Under the patronage of our Lady on this feast of her Assumption into Heaven, The Aquinas Institute is pleased to announce a new online masters in theology program.
The aim of the Graduate Theology Curriculum is simple: to impart the fundamental principles of theology. The means to this end is correspondingly simple: reading Scripture, the Fathers of the Church, and her greatest doctor, Thomas Aquinas. The mode is likewise straightforward: live conversations guided by faithful and experienced Catholic theologians.
The curriculum, which can be found here, is an integrated sequence of twelve courses in Scripture, Patristics, Dogmatic Theology, and Moral Theology. If they so choose, students can take just one course at a time. This fall we will offer three courses, namely “The Book of Job,” “Existence and Attributes of God,” and “Church Fathers I”.
The program culminates in a Masters of Arts in Theology. But we also envision this program as helpful to those who may not complete the program: to priests who want to flesh out their seminary formation, to seminarians who feel the need to spend more time with source texts, and more generally to any student of theology who feels the need for something more.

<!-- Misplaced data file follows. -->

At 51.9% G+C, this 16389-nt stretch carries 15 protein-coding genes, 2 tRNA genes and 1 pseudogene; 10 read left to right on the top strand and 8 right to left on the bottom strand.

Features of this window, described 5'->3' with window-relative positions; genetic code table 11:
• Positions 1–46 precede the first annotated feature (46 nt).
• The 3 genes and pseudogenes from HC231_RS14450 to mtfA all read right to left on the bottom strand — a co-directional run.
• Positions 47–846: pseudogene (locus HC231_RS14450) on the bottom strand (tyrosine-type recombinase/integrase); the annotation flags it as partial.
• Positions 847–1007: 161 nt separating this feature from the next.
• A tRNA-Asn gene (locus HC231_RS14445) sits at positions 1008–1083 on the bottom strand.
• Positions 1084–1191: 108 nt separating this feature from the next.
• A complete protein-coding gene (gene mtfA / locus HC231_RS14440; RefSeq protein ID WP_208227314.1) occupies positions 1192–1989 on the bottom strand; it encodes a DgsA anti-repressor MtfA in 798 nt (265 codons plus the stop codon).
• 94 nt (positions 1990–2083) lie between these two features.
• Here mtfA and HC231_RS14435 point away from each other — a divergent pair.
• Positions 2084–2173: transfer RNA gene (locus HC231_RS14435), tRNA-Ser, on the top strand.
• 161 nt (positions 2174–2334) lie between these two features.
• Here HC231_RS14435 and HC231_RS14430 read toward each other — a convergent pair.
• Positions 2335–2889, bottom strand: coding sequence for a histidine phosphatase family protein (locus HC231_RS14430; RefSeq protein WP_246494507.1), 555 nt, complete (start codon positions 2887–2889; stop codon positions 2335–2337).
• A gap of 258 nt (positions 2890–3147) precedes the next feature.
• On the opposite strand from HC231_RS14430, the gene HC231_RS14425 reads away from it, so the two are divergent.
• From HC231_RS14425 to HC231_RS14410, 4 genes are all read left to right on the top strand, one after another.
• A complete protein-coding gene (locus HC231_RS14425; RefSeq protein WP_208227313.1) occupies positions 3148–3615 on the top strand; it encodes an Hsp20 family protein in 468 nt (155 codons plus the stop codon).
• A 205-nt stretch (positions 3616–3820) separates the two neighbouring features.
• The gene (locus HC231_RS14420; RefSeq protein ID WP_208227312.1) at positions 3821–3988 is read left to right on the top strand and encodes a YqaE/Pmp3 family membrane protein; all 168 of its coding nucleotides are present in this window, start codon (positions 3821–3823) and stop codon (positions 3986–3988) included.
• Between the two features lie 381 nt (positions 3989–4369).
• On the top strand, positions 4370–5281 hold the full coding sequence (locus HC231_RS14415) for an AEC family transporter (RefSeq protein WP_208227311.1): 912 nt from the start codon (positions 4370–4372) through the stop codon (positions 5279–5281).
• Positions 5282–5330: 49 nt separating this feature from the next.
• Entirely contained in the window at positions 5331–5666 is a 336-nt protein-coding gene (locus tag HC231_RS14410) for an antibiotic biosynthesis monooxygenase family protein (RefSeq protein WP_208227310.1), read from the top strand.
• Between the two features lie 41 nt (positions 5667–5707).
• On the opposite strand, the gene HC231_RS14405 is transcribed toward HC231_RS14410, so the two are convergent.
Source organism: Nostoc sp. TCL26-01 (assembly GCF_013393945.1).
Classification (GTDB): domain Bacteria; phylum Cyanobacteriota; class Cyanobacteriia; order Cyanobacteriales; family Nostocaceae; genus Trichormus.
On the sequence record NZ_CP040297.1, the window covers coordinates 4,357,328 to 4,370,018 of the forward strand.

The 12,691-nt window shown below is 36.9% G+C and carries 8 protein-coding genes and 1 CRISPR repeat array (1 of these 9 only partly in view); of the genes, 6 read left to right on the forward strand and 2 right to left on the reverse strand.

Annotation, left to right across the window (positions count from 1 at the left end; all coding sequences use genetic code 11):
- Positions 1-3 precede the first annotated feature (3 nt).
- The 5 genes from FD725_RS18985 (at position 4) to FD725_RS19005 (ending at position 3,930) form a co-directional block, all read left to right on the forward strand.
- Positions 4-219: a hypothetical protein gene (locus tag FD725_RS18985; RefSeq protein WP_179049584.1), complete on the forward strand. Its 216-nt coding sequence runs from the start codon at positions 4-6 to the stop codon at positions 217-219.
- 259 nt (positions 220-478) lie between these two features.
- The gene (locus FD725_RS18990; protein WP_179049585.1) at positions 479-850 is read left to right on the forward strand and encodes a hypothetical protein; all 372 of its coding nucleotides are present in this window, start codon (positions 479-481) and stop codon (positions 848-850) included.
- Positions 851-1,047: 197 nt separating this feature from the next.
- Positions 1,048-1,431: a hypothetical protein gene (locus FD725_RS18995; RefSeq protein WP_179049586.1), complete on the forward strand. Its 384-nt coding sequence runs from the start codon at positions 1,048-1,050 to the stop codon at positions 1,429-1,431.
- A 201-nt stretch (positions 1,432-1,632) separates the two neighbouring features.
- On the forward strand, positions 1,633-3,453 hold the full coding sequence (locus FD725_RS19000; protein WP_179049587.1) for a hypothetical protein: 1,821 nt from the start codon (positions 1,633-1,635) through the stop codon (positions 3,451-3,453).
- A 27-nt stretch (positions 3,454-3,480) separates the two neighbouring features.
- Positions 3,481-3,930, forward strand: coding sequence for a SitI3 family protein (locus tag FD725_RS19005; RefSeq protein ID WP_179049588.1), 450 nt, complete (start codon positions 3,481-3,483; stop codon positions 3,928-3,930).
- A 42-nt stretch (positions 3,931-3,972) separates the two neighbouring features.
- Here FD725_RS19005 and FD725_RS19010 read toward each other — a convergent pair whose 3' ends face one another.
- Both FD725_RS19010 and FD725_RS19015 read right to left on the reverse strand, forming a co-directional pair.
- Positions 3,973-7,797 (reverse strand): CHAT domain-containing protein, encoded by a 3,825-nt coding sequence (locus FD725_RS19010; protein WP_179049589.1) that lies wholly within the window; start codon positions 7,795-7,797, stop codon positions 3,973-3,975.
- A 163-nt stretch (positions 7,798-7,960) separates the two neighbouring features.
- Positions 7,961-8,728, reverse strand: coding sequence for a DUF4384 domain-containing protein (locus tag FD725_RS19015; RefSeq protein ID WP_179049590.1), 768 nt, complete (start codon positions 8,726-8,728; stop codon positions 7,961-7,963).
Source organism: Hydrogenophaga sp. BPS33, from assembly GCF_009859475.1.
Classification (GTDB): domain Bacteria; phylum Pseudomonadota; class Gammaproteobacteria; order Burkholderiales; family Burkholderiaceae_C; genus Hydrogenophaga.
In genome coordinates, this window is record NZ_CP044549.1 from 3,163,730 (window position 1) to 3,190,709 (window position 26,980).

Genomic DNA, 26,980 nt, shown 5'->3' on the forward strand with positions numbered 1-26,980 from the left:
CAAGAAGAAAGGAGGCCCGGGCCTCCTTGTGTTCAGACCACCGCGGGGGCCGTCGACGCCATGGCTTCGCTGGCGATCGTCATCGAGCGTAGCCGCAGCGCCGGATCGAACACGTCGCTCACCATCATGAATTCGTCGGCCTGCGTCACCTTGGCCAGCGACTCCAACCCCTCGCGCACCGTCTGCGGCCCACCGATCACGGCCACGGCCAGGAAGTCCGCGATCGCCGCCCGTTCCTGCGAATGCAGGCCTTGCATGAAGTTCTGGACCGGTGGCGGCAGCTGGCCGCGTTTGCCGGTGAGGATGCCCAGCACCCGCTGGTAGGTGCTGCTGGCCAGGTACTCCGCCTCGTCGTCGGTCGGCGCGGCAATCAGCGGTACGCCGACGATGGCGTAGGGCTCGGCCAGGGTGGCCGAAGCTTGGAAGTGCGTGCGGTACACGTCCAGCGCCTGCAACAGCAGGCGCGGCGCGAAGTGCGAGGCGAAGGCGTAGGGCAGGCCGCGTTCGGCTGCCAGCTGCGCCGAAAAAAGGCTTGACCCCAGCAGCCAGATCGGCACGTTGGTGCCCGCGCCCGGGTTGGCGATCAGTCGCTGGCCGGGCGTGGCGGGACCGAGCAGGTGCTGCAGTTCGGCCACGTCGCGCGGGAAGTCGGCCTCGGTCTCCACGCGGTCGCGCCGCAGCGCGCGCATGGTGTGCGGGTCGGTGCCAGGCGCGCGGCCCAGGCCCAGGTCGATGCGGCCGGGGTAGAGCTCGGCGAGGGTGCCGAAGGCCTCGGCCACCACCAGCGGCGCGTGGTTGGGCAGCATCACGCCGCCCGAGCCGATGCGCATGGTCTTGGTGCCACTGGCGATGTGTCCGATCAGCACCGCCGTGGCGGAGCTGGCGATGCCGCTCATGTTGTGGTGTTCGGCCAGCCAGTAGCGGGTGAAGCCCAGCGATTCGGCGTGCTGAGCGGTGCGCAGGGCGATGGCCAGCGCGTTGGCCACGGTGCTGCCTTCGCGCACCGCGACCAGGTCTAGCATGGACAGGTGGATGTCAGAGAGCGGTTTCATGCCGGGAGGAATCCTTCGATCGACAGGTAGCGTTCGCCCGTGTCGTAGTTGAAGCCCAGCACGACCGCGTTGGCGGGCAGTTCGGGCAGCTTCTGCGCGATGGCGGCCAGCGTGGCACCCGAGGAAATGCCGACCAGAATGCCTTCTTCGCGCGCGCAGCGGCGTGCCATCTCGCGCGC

The conclusions of theology can be learned or at least recited from second-hand compilations. But there is a great deal more to the science of theology, the actual application of principles to its essential questions, and hence ultimately to the meaning behind its conclusions, than can be spelled out in some definite number of propositions. The only way to learn theology as a science is through extended, immediate contact with the sources of theology in the presence of the masters of theology, namely the fathers and doctors of the Church.
Similarly, one cannot acquire the science of theology without attempting to “theologize” for oneself. Science is a personal, intellectual grasp of reality: to recall the words of Aquinas or Augustine is not the same thing as to be a theologian. The beginner must spread his own wings, try out the arguments for himself, and discover whether the principles will behave the same way in his hands as they do in the hands of the great authors. In our experience, the best way to do this is through live conversation with others.